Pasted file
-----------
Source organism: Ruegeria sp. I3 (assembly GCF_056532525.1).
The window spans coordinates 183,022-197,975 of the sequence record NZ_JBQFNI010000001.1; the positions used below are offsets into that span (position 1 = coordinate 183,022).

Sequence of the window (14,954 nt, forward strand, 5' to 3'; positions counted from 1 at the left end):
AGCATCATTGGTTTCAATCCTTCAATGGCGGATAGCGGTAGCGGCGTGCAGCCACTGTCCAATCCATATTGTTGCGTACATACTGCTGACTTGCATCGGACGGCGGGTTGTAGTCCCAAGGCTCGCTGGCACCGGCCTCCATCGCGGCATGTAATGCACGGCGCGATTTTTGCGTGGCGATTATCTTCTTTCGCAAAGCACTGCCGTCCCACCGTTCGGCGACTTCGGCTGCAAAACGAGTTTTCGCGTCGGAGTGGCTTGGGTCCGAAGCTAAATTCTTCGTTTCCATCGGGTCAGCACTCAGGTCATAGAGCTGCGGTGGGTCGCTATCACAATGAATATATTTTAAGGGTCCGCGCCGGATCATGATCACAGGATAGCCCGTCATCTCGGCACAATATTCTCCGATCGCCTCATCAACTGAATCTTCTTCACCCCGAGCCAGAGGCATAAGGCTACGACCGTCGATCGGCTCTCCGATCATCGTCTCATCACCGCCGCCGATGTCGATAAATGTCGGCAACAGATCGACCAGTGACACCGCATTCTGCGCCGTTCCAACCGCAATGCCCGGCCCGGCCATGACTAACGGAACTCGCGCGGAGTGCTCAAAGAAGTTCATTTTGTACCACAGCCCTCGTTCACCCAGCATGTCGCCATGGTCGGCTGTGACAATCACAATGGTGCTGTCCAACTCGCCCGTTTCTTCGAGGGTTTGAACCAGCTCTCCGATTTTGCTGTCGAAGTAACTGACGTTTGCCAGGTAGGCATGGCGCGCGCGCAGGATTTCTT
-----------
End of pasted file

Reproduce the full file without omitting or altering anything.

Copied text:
Source organism: Ruegeria sp. I3 (assembly GCF_056532525.1).
The window spans coordinates 183,022-197,975 of the sequence record NZ_JBQFNI010000001.1; the positions used below are offsets into that span (position 1 = coordinate 183,022).

Sequence of the window (14,954 nt, forward strand, 5' to 3'; positions counted from 1 at the left end):
AGCATCATTGGTTTCAATCCTTCAATGGCGGATAGCGGTAGCGGCGTGCAGCCACTGTCCAATCCATATTGTTGCGTACATACTGCTGACTTGCATCGGACGGCGGGTTGTAGTCCCAAGGCTCGCTGGCACCGGCCTCCATCGCGGCATGTAATGCACGGCGCGATTTTTGCGTGGCGATTATCTTCTTTCGCAAAGCACTGCCGTCCCACCGTTCGGCGACTTCGGCTGCAAAACGAGTTTTCGCGTCGGAGTGGCTTGGGTCCGAAGCTAAATTCTTCGTTTCCATCGGGTCAGCACTCAGGTCATAGAGCTGCGGTGGGTCGCTATCACAATGAATATATTTTAAGGGTCCGCGCCGGATCATGATCACAGGATAGCCCGTCATCTCGGCACAATATTCTCCGATCGCCTCATCAACTGAATCTTCTTCACCCCGAGCCAGAGGCATAAGGCTACGACCGTCGATCGGCTCTCCGATCATCGTCTCATCACCGCCGCCGATGTCGATAAATGTCGGCAACAGATCGACCAGTGACACCGCATTCTGCGCCGTTCCAACCGCAATGCCCGGCCCGGCCATGACTAACGGAACTCGCGCGGAGTGCTCAAAGAAGTTCATTTTGTACCACAGCCCTCGTTCACCCAGCATGTCGCCATGGTCGGCTGTGACAATCACAATGGTGCTGTCCAACTCGCCCGTTTCTTCGAGGGTTTGAACCAGCTCTCCGATTTTGCTGTCGAAGTAACTGACGTTTGCCAGGTAGGCATGGCGCGCGCGCAGGATTTCTT